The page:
Hardy’s South Florida raising and Georgia living is obvious in the way she treats the rivers in her book as a place of danger, full of crocodiles and choked with weeds. Replace crocodiles with alligators and it sounds really familiar to me. For once it was nice to see a fantasy world geographically like the one I grew up in (except the mentions of mountains) that wasn’t Xanth. The way Hardy wove the climate into the world’s resource base and I cheered a little bit when she talked about coffee plantations and other tropical farming and crops. That’s some fresh world building.

What isn’t quite so fresh is the way despite the fact that Hardy didn’t fall into the trap of writing Northern European geography and climate, she did recreate Northern European feudalism and culture. Given how much geography and history shape culture, highly improbable. Furthermore, the people that populate this country are pale skinned with straight fair hair, and the people who conquered them are curly black haired white people. So the good guys are pale whites and the bad guys are darker whites... Have we seen this before?

To make up for it though, the Baseeri don’t just have an ethnic hatred of the Gevegs (Nya’s people), complete with oppression, suspicion, and ethnic epithets, (obvious enough, or should be anyway) and likewise, the Gevegs aren’t all purity and sunshine either, with brutal, strong arm rebel groups and a deep hatred not only of the Baseeri Duke and officials but of the Baseeri people (yay!) but also have a tendency to see other conquered people as competition, and so treat them with suspicion and resentment. More, the Gevegs are eager to treat even more recent Baseeri conquests with the same contempt with which the Baseeri treat them, proof that there is always someone who is at least lower down than they. Hardy gets this right. She gets ethnic relations of this sort so right and so believably right, and weaves them in so adroitly that I had to stop, not to question my own assumptions, but just to question Nya’s.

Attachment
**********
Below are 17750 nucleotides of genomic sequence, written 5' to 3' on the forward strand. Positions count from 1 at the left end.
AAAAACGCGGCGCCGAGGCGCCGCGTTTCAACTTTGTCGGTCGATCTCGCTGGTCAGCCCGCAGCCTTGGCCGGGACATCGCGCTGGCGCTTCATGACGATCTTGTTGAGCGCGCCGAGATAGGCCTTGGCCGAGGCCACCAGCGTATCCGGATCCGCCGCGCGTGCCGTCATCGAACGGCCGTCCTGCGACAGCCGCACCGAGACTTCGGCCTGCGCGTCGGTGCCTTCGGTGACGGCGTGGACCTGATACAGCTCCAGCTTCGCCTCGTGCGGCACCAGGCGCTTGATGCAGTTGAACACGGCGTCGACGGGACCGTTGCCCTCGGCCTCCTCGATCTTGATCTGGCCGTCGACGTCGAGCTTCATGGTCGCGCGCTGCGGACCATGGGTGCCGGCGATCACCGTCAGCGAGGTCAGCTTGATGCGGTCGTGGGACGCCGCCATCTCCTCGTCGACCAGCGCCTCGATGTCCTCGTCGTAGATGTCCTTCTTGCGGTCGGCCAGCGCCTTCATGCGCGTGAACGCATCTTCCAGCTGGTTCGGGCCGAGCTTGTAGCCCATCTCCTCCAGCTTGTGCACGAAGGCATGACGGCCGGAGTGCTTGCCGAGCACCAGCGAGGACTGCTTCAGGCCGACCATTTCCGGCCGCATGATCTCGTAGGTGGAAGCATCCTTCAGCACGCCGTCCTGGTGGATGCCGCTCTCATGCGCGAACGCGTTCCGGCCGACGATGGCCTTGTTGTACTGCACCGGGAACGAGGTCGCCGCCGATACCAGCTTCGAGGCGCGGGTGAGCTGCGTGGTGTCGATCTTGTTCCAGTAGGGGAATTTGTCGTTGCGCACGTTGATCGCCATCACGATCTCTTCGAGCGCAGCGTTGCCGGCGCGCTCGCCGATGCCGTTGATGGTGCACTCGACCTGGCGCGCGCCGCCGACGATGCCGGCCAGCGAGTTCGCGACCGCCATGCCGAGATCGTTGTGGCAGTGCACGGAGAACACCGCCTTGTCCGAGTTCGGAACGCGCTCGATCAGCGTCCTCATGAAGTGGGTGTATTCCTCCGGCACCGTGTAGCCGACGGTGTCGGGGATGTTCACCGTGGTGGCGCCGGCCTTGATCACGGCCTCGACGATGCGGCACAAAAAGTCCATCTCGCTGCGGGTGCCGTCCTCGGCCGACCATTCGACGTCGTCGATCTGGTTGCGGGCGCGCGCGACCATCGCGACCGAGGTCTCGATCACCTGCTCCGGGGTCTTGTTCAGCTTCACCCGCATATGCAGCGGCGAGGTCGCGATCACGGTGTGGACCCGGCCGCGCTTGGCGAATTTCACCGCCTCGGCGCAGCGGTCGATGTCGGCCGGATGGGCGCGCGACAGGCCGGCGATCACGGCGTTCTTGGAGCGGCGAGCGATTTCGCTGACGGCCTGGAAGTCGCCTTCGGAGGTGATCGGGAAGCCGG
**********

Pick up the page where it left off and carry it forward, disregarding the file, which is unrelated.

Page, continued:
Probably what I liked most about The Pain Merchants was Nya’s sheer fallibility. She doesn’t just screw up and get things wrong and have to fix them, she’s prone to taking the path best for her, even if it’s not morally right, and then has to go back and repair that. Best of all, I loved the way she remembered with such fondness her former place as the daughter of aristocrats. She longs for a system that probably wasn’t much better for the poor of Geveg than the Baseeri, and remembers it as right, because she was on top. It’s not the inequality she minds, and were she somehow to become a Baseeri aristocrat, she would probably put her considerable wits to maintaining the status quo, but her place within it. No, what I like best is the way I can’t help but like her anyway.

The Pain Merchants
, titled The Shifter in the US (Which is really sad, because The Pain Merchants is a way cooler title), book one of The Healing Wars, comes out October 6, but I got to read it all the way back in May. Suckers. Oh well, it means I have longer to wait for the sequels.

Janice Hardy can be found at her blog, The Healing Wars.